UAE: Indian expats have muted celebrations for Pongal, Bihu, Makar Sankranti

The regional festivals mark the beginning of the winter harvest season in India


Dhanusha Gokulan

Published: Fri 14 Jan 2022, 9:50 PM

Last updated: Fri 14 Jan 2022, 9:58 PM

Traditional festivities associated with India’s winter harvest festival were given a miss as Indian expatriates observed a muted Bihu, Lohri, Makar Sankranti, and Pongal on Friday, January 14. Amid rising Covid-19 cases, expatriates in the UAE marked India’s winter harvest festival in a muted manner.

Celebrated to mark the beginning of the harvesting season in the country, the festival is marked in every region of India, on the same day, but in different manners and names.

For instance, in Punjab Lohri is celebrated, and Bihu is observed in Assam. Thai Pongal is celebrated in Tamil Nadu, Makaravilakku in Kerala and Makar Sankranti in Andhra Pradesh and Telangana. Instead of large community gatherings, families observed intimate festivities with their close loved ones at home.


In Dubai, the Consulate General of India wished all Indian expatriates through its social media channels. At the Dubai Expo 2020 India pavilion, dance group Dhol Tasha put up a fiery performance to celebrate Makar Sankranti on Friday.

The Punjabi and Assamese communities hold a ritual of lighting a ceremonial bonfire on the occasion of Lohri or Bihu.

Geetika Khanikar, an Assamese expatriate in Dubai told Khaleej Times, “We are about 500 Assamese people living in the UAE. Usually, every year for Bihu, we have a large gathering at Mushrif Park, Dubai. Since the pandemic, we’ve been having small, intimate gatherings at home instead.”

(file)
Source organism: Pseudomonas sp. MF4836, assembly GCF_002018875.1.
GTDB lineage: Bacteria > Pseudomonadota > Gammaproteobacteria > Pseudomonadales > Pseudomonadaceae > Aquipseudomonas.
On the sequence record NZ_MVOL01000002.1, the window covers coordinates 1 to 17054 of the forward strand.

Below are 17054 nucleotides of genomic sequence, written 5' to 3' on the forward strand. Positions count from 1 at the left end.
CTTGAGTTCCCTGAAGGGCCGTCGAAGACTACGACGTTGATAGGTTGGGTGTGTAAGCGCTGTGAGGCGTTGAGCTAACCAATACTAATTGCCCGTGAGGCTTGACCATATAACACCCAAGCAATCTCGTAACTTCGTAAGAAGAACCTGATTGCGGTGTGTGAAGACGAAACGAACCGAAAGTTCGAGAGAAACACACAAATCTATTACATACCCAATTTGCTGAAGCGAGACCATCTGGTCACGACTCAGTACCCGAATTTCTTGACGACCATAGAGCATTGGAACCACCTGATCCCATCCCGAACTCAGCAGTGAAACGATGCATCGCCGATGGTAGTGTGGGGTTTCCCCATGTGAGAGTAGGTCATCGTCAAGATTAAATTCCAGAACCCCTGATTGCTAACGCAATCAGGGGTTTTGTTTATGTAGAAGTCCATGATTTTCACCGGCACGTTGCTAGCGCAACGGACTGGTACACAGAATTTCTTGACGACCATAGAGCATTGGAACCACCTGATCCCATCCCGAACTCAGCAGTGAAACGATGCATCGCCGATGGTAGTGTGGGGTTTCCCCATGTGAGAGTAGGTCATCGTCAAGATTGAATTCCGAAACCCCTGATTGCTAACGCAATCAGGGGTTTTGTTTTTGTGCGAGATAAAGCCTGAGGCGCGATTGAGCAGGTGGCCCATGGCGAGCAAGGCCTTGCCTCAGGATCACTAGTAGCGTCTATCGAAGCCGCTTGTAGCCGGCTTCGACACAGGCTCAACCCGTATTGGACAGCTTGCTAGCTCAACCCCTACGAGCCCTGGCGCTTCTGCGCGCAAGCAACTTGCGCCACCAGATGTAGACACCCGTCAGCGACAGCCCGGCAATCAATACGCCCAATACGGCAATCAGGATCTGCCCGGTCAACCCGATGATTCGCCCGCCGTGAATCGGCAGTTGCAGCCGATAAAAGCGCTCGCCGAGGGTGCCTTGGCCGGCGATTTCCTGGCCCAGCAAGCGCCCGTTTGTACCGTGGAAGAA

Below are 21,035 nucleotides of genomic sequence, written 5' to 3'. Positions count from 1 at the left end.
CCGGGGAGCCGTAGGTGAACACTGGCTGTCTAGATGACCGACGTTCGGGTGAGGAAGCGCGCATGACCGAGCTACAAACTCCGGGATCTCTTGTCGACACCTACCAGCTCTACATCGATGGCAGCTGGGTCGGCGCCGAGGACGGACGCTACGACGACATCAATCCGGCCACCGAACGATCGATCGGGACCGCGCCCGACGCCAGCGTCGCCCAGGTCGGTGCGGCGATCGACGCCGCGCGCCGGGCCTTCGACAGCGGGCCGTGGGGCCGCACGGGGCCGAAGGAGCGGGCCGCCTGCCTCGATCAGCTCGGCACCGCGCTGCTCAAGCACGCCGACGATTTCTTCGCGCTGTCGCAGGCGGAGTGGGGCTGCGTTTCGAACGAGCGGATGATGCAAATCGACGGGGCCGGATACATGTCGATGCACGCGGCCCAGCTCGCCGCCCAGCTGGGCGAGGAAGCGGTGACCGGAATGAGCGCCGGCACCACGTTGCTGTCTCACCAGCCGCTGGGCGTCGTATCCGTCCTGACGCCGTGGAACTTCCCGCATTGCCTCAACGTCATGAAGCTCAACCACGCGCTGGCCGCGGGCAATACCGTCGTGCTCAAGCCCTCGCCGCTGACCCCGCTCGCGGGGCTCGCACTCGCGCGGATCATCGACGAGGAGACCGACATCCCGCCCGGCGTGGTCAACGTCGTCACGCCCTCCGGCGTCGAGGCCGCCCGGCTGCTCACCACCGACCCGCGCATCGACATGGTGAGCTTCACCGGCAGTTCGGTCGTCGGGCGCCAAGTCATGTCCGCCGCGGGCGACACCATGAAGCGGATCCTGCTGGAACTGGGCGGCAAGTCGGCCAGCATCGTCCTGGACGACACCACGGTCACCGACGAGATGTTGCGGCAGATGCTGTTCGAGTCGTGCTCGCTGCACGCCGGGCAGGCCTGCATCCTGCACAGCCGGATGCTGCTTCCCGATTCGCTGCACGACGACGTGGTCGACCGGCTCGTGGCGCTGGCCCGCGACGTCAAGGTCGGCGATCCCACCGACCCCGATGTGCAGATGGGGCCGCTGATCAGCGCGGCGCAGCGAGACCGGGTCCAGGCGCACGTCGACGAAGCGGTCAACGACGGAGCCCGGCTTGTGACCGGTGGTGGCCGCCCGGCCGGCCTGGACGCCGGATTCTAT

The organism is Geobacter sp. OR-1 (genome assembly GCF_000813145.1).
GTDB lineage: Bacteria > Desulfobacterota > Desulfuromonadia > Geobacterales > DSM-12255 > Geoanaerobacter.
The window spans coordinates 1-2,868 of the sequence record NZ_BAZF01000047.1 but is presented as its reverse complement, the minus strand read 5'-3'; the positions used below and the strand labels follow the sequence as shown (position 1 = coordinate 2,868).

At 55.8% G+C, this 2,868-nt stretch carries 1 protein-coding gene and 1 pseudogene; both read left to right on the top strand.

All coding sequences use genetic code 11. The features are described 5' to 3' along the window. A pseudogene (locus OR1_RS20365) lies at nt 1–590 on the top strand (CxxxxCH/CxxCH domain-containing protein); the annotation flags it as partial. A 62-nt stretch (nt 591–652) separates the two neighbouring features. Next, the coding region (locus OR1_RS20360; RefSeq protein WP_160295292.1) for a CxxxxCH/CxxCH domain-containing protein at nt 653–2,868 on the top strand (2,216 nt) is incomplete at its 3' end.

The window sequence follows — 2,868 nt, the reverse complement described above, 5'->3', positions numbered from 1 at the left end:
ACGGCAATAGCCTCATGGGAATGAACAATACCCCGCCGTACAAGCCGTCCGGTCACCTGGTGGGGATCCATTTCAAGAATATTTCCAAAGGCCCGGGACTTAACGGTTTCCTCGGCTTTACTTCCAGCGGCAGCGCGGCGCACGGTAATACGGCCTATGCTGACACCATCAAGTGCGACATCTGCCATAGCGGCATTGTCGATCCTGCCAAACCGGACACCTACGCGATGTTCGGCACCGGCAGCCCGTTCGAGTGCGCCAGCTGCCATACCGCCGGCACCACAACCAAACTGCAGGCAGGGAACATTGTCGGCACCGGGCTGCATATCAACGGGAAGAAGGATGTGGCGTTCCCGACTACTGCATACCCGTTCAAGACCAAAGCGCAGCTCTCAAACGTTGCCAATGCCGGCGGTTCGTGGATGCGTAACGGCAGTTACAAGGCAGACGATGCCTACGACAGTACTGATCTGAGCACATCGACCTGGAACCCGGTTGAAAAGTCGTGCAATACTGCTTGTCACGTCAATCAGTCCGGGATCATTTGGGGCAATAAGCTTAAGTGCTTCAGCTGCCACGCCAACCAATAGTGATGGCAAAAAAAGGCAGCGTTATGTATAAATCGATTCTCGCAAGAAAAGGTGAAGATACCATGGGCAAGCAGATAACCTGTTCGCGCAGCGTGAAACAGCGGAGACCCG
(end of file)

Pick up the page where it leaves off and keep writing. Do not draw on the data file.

The Assamese ceremonial bonfire is called meji, explained Geetika.

“Like the last one-and-a-half years, we celebrated at home this year as well. We had a small bonfire in our garden,” she said.

“After which, we eat traditional dishes such as pitha (a sweet dish made from rice powder, coconut, bananas and other ingredients), chira doi (a dish made using flattened rice, yoghurt and jaggery), and haah kumura (traditional duck curry with ash gourd),” Geetika explained.

Pre-Covid, the community would cook these dishes during large picnics at Mushriff Park.

“This year, it is just celebrations with family members,” she added.

Abhijit Bhattacharya, another Assamese expatriate in Dubai, said, “We are not so busy this year due to the Covid-19 situation. This particular Bihu is called Bhogali Bihu. Obviously, it is celebrated in Assam in a big way and we would try and replicate the celebrations in Dubai as well.”

Abhijit and his wife Juri and children - Abhirup and Agrima – observed celebrations in a muted manner this year.

“Bihu is an occasion for community gathering and socialising. We usually get together, make merry, eat traditional dishes and celebrate,” he explained.


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